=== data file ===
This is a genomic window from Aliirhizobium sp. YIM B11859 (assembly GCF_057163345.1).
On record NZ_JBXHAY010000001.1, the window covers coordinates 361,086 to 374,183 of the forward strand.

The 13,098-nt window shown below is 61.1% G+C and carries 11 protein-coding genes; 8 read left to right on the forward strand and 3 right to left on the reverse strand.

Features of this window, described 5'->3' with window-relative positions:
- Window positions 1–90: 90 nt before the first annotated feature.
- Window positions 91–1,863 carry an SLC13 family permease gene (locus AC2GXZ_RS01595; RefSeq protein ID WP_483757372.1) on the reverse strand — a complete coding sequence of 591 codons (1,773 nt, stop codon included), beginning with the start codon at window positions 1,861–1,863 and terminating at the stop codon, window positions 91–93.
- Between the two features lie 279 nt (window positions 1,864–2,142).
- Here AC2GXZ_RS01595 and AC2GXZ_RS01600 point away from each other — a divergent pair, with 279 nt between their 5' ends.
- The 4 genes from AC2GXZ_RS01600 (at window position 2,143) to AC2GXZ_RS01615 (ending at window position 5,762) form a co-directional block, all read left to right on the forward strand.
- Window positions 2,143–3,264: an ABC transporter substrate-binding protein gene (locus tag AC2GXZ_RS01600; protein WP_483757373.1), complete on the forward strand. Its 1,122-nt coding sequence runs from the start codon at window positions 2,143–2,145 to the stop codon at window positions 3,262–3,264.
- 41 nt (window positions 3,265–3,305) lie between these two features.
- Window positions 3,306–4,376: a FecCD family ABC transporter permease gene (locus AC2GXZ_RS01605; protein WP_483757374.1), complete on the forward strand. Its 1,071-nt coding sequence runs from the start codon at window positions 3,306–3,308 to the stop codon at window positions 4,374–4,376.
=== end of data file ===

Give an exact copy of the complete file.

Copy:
This is a genomic window from Aliirhizobium sp. YIM B11859 (assembly GCF_057163345.1).
On record NZ_JBXHAY010000001.1, the window covers coordinates 361,086 to 374,183 of the forward strand.

The 13,098-nt window shown below is 61.1% G+C and carries 11 protein-coding genes; 8 read left to right on the forward strand and 3 right to left on the reverse strand.

Features of this window, described 5'->3' with window-relative positions:
- Window positions 1–90: 90 nt before the first annotated feature.
- Window positions 91–1,863 carry an SLC13 family permease gene (locus AC2GXZ_RS01595; RefSeq protein ID WP_483757372.1) on the reverse strand — a complete coding sequence of 591 codons (1,773 nt, stop codon included), beginning with the start codon at window positions 1,861–1,863 and terminating at the stop codon, window positions 91–93.
- Between the two features lie 279 nt (window positions 1,864–2,142).
- Here AC2GXZ_RS01595 and AC2GXZ_RS01600 point away from each other — a divergent pair, with 279 nt between their 5' ends.
- The 4 genes from AC2GXZ_RS01600 (at window position 2,143) to AC2GXZ_RS01615 (ending at window position 5,762) form a co-directional block, all read left to right on the forward strand.
- Window positions 2,143–3,264: an ABC transporter substrate-binding protein gene (locus tag AC2GXZ_RS01600; protein WP_483757373.1), complete on the forward strand. Its 1,122-nt coding sequence runs from the start codon at window positions 2,143–2,145 to the stop codon at window positions 3,262–3,264.
- 41 nt (window positions 3,265–3,305) lie between these two features.
- Window positions 3,306–4,376: a FecCD family ABC transporter permease gene (locus AC2GXZ_RS01605; protein WP_483757374.1), complete on the forward strand. Its 1,071-nt coding sequence runs from the start codon at window positions 3,306–3,308 to the stop codon at window positions 4,374–4,376.